i) Ignore it. These pingsweeps happen to pretty much everyone. ii) Get a new IP assignment from your ISP. Won't help unless you're sure the pings are targeted at you specifically. iii) Take a note of all the IP addresses which have been recorded as pinging you, lookup who owns them and report the activity to the relevant abuse@ email address. Nothing will happen - you will be lucky to get an auto-acknowledgement email back.

Personally, I'd go with with option i, and look elsewhere for the cause of the network performance issues.

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For a moment there, I thought you had to be right because I suddenly noticed that the log entries were all of a couple of months ago. However, when I finally found the time settings of my router, it just turned out that it thought that the current date was off by a few months and 12 years... so the entries are actually recent after all. – Jasper Apr 4 '12 at 15:45
I am not convinced these aren't the problem just yet. I am regularly getting bursts of 6 or more of these report in a minute and it's likely that you need quite a few ping messages even for a single PING FLOOD message is logged. – Jasper Apr 4 '12 at 16:40
You may also be right that these messages ma have been logged for much longer than I noticed it, but I can't check since my log is filled with messages just from today. As a matter of fact, over one fifth (80) of the messages is from since I changed the date, which was after asking this question and very convincing majority of them is ping flood messages. – Jasper Apr 4 '12 at 16:44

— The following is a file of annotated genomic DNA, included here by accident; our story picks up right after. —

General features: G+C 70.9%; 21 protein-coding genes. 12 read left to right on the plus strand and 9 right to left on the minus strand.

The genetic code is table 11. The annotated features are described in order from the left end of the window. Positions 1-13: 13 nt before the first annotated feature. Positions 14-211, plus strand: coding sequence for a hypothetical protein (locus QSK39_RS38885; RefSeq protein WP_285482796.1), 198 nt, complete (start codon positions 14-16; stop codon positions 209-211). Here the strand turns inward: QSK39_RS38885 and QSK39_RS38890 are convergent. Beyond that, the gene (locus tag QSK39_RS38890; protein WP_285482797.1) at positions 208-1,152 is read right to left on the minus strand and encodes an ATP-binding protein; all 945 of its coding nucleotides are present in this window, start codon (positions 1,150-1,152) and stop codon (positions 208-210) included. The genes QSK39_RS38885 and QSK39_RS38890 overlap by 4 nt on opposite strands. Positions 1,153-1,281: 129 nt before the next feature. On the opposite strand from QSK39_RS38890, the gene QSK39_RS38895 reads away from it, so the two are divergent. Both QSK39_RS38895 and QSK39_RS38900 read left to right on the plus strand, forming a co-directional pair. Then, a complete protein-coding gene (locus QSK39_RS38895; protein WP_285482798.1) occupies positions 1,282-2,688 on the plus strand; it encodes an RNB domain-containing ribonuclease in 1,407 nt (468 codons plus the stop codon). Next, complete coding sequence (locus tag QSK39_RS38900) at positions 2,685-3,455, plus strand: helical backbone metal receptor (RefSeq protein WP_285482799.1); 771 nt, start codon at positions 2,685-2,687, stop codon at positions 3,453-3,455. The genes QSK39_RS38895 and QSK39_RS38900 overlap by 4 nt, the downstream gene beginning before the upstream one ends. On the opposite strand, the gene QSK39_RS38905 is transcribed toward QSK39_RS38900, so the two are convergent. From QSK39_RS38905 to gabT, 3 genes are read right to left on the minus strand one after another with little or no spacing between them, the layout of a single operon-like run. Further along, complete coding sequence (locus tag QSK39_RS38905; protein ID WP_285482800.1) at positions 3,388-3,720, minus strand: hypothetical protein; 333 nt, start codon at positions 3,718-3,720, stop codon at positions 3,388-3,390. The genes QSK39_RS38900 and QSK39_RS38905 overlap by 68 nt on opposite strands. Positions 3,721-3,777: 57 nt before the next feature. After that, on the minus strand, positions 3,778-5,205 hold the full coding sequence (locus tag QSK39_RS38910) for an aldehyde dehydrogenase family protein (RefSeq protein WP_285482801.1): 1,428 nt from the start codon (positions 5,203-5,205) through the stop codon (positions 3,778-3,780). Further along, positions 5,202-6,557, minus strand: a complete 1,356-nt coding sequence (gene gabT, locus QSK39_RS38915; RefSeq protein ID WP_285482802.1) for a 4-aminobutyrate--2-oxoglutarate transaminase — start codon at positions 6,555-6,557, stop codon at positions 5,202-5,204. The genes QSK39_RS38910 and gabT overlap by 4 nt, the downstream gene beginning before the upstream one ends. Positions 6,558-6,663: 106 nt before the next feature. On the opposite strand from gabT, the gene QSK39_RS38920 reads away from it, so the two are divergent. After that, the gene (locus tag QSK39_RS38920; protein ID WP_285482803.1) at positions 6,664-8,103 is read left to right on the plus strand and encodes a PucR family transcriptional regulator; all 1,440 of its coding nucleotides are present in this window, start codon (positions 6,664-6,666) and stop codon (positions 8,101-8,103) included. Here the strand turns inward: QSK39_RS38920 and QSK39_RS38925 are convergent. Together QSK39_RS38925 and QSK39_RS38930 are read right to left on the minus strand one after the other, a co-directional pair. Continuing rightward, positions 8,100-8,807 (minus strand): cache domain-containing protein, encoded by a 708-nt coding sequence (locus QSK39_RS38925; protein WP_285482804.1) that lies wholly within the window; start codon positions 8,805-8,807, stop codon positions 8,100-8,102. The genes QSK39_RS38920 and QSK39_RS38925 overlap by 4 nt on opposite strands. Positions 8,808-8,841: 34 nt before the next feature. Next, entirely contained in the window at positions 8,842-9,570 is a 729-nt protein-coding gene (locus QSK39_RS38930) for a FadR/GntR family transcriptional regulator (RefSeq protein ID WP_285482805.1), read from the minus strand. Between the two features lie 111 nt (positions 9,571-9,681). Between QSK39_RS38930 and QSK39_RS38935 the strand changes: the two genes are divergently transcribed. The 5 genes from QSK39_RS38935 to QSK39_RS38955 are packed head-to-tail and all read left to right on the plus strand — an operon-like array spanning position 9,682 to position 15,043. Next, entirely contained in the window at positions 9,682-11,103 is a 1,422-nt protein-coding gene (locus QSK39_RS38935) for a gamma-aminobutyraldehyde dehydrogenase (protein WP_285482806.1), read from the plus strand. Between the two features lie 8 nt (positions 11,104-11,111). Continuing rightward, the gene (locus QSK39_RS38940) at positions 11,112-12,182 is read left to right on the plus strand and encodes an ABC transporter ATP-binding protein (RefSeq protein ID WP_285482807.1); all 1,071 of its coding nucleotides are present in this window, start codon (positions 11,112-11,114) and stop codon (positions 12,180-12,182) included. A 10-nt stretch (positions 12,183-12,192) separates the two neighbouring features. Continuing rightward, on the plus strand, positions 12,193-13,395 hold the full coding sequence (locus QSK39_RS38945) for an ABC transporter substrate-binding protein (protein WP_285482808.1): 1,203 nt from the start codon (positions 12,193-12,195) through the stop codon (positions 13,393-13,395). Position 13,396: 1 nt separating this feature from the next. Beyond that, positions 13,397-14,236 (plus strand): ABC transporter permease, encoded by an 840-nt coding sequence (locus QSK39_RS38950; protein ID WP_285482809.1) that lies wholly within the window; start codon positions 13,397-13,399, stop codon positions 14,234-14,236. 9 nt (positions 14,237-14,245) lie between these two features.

Even if your router is not responding to pings, it is still receiving them, and they are still consuming your incoming bandwidth.

You might try the following:

  • Unplug your router for a few minutes and plug it back in, and see if it gets a new IP from your provider. Getting a new IP would temporarily prevent the attacker from doing this until it figures out your new IP.

- Receive some of the pings and see if the source IP address leads anywhere. It's likely spoofed and won't help you, though. - just realized you said all addresses are different...

  • Call your ISP and see what they can do to help.
share|improve this answer
In my router's config screen, I clicked "DHCP Release" and "DHCP renew" under the "Internet" header. My ip did not change (and the given ip corresponds to my public ip). Is there any added value to turning the router off? – Jasper Apr 4 '12 at 16:53
Yes and no. Getting a new IP from your provider isnt "easy." You need to know what the DHCP timeout is. There is no standard value, and the ISP may set it to be anything from 4 hours to 4 days. Another issue is that even if the timeout is 4 hours and you turn your modem off for 5 hours, turn it back on, in many cases the DHCP server may give you the same IP address if it is available. And even if you get a new IP address, a hacker is still going to sweep your address, as you are on the same network as you were before. – Keltari Aug 26 '12 at 0:23